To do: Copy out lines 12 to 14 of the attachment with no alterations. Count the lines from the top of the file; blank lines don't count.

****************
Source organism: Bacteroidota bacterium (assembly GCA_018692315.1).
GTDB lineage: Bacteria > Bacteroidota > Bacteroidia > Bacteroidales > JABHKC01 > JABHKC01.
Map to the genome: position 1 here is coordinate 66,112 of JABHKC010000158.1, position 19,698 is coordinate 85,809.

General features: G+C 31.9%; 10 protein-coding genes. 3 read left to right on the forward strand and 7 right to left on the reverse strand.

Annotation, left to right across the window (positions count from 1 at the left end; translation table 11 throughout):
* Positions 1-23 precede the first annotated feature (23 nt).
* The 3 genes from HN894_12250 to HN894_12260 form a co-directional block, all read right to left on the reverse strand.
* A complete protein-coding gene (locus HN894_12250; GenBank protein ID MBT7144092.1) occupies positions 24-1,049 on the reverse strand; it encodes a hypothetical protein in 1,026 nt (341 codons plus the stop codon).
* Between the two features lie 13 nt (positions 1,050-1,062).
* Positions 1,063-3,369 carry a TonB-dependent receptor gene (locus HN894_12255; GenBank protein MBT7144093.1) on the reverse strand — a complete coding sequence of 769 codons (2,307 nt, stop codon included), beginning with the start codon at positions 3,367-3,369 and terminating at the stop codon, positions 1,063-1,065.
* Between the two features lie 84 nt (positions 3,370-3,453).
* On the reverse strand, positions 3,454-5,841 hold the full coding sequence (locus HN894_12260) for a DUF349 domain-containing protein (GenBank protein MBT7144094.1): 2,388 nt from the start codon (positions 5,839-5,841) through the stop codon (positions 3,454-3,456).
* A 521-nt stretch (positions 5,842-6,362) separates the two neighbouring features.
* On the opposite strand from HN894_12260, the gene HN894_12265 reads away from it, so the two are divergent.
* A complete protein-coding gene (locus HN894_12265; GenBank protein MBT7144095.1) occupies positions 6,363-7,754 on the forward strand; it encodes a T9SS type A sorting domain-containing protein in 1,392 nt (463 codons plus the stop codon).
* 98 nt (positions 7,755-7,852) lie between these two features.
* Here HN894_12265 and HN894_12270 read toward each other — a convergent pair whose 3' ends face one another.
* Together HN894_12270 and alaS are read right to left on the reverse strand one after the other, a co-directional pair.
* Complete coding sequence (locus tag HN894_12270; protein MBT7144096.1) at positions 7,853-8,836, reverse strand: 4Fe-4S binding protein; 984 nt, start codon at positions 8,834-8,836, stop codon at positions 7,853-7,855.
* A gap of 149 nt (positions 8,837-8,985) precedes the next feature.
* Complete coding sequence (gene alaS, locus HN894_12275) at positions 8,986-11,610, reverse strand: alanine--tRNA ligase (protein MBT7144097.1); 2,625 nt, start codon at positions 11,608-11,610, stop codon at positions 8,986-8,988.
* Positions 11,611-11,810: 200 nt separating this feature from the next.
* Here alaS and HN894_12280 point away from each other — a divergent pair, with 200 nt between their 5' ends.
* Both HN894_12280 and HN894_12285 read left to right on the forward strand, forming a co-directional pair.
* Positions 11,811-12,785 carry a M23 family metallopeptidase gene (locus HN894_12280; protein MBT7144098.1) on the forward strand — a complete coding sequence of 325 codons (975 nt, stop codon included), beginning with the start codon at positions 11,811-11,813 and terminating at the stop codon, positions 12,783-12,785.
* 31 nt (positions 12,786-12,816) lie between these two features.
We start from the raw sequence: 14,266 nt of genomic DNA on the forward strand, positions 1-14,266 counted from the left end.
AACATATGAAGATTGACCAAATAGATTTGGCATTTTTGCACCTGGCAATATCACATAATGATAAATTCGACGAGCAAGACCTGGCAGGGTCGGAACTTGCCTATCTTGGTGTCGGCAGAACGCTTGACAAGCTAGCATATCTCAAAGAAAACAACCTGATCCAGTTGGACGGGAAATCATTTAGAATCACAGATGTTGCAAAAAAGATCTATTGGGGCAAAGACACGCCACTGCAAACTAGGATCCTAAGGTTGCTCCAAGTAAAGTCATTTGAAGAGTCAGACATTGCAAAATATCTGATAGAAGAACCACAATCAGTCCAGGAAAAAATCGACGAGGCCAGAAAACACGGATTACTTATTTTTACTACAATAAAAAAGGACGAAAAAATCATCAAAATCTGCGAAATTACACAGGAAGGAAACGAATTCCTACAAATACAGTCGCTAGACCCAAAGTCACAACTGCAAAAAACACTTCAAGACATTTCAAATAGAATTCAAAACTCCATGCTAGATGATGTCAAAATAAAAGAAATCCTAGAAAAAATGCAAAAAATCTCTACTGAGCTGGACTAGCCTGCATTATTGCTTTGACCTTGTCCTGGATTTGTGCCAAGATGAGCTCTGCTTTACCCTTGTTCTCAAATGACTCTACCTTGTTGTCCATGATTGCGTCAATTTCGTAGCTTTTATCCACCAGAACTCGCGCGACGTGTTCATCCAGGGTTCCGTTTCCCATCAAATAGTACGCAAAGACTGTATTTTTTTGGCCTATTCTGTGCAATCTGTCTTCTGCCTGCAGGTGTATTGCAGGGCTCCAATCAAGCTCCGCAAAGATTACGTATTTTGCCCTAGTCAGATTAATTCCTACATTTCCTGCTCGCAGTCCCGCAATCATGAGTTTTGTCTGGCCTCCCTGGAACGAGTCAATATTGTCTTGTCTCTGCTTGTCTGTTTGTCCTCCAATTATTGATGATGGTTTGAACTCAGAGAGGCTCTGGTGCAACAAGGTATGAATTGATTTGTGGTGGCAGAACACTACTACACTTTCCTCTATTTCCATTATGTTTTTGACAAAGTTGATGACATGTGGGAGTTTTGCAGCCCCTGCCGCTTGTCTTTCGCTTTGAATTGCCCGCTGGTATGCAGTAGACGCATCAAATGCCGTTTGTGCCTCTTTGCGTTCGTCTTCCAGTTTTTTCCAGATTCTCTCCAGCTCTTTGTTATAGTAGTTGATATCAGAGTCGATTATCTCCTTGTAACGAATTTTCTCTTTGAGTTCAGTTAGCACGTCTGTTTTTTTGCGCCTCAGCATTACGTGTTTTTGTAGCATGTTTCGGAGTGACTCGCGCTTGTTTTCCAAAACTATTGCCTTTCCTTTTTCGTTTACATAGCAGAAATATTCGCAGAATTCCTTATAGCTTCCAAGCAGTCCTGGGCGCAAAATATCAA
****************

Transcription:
* On the reverse strand, positions 3,454-5,841 hold the full coding sequence (locus HN894_12260) for a DUF349 domain-containing protein (GenBank protein MBT7144094.1): 2,388 nt from the start codon (positions 5,839-5,841) through the stop codon (positions 3,454-3,456).
* A 521-nt stretch (positions 5,842-6,362) separates the two neighbouring features.
* On the opposite strand from HN894_12260, the gene HN894_12265 reads away from it, so the two are divergent.